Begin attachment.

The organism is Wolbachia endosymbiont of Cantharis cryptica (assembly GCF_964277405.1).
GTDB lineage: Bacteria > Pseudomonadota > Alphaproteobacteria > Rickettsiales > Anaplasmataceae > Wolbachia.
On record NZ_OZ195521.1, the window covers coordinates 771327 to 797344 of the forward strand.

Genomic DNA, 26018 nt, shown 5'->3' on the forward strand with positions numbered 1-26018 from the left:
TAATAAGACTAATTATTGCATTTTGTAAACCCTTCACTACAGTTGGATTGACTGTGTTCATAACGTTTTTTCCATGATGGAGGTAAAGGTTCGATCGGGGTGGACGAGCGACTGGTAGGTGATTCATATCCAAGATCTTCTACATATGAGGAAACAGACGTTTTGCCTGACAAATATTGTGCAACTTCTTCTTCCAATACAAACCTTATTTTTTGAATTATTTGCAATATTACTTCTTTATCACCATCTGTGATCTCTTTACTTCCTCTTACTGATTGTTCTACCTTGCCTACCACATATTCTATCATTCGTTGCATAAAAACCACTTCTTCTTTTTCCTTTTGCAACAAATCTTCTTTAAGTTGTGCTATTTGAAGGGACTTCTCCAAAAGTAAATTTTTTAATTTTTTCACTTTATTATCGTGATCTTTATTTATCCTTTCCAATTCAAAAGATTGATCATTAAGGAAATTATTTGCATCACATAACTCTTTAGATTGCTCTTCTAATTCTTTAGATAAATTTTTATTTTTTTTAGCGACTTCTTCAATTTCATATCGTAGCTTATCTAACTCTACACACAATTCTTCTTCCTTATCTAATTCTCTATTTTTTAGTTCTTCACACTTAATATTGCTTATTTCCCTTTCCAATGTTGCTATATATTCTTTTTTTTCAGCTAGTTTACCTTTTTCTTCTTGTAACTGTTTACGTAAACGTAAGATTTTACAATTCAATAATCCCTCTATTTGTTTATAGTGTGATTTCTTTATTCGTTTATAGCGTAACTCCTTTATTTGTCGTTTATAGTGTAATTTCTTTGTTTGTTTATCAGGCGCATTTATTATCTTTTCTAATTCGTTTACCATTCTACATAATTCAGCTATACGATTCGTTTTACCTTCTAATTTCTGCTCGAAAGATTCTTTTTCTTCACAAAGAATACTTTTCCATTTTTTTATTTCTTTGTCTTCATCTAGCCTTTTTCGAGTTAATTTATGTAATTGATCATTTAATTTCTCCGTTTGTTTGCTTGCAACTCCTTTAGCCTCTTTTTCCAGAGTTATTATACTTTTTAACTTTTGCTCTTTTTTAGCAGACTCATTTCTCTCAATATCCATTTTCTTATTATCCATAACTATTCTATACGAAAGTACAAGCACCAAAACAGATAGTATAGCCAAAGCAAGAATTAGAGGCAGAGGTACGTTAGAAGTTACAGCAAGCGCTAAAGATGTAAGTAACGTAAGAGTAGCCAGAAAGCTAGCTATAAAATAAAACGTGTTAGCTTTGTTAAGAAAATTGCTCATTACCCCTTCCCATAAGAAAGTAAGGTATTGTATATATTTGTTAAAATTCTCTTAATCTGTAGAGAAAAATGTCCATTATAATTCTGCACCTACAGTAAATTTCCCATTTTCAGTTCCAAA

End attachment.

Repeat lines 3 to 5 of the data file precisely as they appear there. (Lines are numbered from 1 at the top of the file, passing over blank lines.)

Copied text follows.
On record NZ_OZ195521.1, the window covers coordinates 771327 to 797344 of the forward strand.

Genomic DNA, 26018 nt, shown 5'->3' on the forward strand with positions numbered 1-26018 from the left:
TAATAAGACTAATTATTGCATTTTGTAAACCCTTCACTACAGTTGGATTGACTGTGTTCATAACGTTTTTTCCATGATGGAGGTAAAGGTTCGATCGGGGTGGACGAGCGACTGGTAGGTGATTCATATCCAAGATCTTCTACATATGAGGAAACAGACGTTTTGCCTGACAAATATTGTGCAACTTCTTCTTCCAATACAAACCTTATTTTTTGAATTATTTGCAATATTACTTCTTTATCACCATCTGTGATCTCTTTACTTCCTCTTACTGATTGTTCTACCTTGCCTACCACATATTCTATCATTCGTTGCATAAAAACCACTTCTTCTTTTTCCTTTTGCAACAAATCTTCTTTAAGTTGTGCTATTTGAAGGGACTTCTCCAAAAGTAAATTTTTTAATTTTTTCACTTTATTATCGTGATCTTTATTTATCCTTTCCAATTCAAAAGATTGATCATTAAGGAAATTATTTGCATCACATAACTCTTTAGATTGCTCTTCTAATTCTTTAGATAAATTTTTATTTTTTTTAGCGACTTCTTCAATTTCATATCGTAGCTTATCTAACTCTACACACAATTCTTCTTCCTTATCTAATTCTCTATTTTTTAGTTCTTCACACTTAATATTGCTTATTTCCCTTTCCAATGTTGCTATATATTCTTTTTTTTCAGCTAGTTTACCTTTTTCTTCTTGTAACTGTTTACGTAAACGTAAGATTTTACAATTCAATAATCCCTCTATTTGTTTATAGTGTGATTTCTTTATTCGTTTATAGCGTAACTCCTTTATTTGTCGTTTATAGTGTAATTTCTTTGTTTGTTTATCAGGCGCATTTATTATCTTTTCTAATTCGTTTACCATTCTACATAATTCAGCTATACGATTCGTTTTACCTTCTAATTTCTGCTCGAAAGATTCTTTTTCTTCACAAAGAATACTTTTCCATTTTTTTATTTCTTTGTCTTCATCTAGCCTTTTTCGAGTTAATTTATGTAATTGATCATTTAATTTCTCCGTTTGTTTGCTTGCAACTCCTTTAGCCTCTTTTTCCAGAGTTATTATACTTTTTAACTTTTGCTCTTTTTTAGCAGACTCATTTCTCTCAATATCCATTTTCTTATTATCCATAACTATTCTATACGAAAGTACAAGCACCAAAACAGATAGTATAGCCAAAGCAAGAATTAGAGGCAGAGGTACGTTAGAAGTTACAGCAAGCGCTAAAGATGTAAGTAACGTAAGAGTAGCCAGAAAGCTAGCTATAAAATAAAACGTGTTAGCTTTGTTAAGAAAATTGCTCATTACCCCTTCCCATAAGAAAGTAAGGTATTGTATATATTTGTTAAAATTCTCTTAATCTGTAGAGAAAAATGTCCATTATAATTCTGCACCTACAGTAAATTTCCCATTTTCAGTTCCAAA